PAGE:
by Edward L. Haletky

CISecurity Guide to VMware Security Falls Far Short

Jul 02, 20083 mins

First major guide to securing virtual infrastructures ignores some of the most critical issues for VMware users.

A team of people working together in an office workspace at computers.
Credit: NDAB Creativity / Shutterstock

I’ve written before about the lack of good tools and guides to security in virtual infrastructures.

The first widely used guide, the CISecurity VMware ESX Security Benchmark, contains a list of tasks to complete including the shell code to implement most of them. Unfortunately it is not as complete as I would like.

There are two benchmarks from CISecurity, one for VMware ESX and the other is for VMs.

The VM Benchmark is much too generic to be of much use. The VMware ESX edition contains settings and other data that are VM specific, rather than focusing on VMware ESX.

Unfortunately, the document includes only a few of the isolation tool settings; there are many many more that will improve security.

All but a few steps written in the benchmark are about the service console.

While it is important to protect the service console that is not the be-all and end-all of security.

Nowhere in the benchmark does it explain how the vmkernel itself can be protected. It also falls short in ways to limit information leakage from access to the SC, and how to prevent this.

Nor does it explain how the vmkernel protects itself. It assumes—as do many people—that the hypervisor is secure. This is the same as assuming that your firmware is above reproach, despite the availability of root kits that live just fine within firmware routines.

While the document does delve into several ESX specific issues, vSwitch Security options, and other virtual network concerns, it falls short of true understanding of this critical area.Unless readers fully understand the intricacies of hypervisor security, they will be missing some aspect of security.

For example, the benchmark states that iSCSI is a clear-text protocol and that the CHAP protocol should be used as part of authentication to keep usernames and passwords from being transmitted across the network in the clear.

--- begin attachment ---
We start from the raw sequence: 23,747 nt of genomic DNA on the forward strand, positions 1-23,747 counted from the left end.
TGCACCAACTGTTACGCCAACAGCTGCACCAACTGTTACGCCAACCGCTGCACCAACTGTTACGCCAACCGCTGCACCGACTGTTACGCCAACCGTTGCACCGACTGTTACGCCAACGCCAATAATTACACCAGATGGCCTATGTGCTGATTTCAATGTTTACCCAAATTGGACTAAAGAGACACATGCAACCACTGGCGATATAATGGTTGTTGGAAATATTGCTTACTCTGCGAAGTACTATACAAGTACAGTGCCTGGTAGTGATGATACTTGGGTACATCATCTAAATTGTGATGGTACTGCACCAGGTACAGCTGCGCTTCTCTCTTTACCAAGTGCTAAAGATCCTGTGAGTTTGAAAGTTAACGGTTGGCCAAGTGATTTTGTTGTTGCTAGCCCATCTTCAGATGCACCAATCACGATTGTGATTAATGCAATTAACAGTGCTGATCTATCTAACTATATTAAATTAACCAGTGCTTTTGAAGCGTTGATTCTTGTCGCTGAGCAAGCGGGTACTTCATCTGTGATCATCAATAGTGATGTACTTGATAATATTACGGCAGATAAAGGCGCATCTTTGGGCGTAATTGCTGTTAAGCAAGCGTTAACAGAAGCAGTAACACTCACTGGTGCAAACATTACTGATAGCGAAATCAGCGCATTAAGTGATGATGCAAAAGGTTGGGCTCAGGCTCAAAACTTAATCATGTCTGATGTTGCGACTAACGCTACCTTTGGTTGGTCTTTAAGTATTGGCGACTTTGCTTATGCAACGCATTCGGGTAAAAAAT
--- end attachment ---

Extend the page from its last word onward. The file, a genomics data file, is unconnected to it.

But it fails to mention that NFS and Fibre Channel-SAN are also clear text protocols and should be protected.

It does mention that IPsec is not natively supported by VMware ESX. But does not discuss how this really makes a difference?

iSCSI for example supports IPsec only if devices at both ends of a communication link support it. Nor does the document mention that the VMware Consolidated Backup (VCB) Proxy Server, if in use, could become a backdoor to your VM data.

It is also missing information about the data paths used to manage the system. Specifically it is missing critical information about weaknesses in WebAccess for administration. There is missing information about the weak SSL certificates in use on some versions of ESX or how to remediate this.

While the Benchmark was the first of its kind, it is nothing more than the Linux benchmark with some small changes for VMware ESX. Following these steps will increase security but it is by no means a panacea. Do not let it give you a false sense of security.

Virtualization expert Edward L. Haletky is the author of “VMWare ESX Server in the Enterprise: Planning and Securing Virtualization Servers,” Pearson Education (2008.) He recently left Hewlett-Packard, where he worked in the Virtualization, Linux, and High-Performance Technical Computing teams. Haletky owns AstroArch Consulting, providing virtualization, security, and network consulting and development. Haletky is also a champion and moderator for the VMware discussion forums, providing answers to security and configuration questions.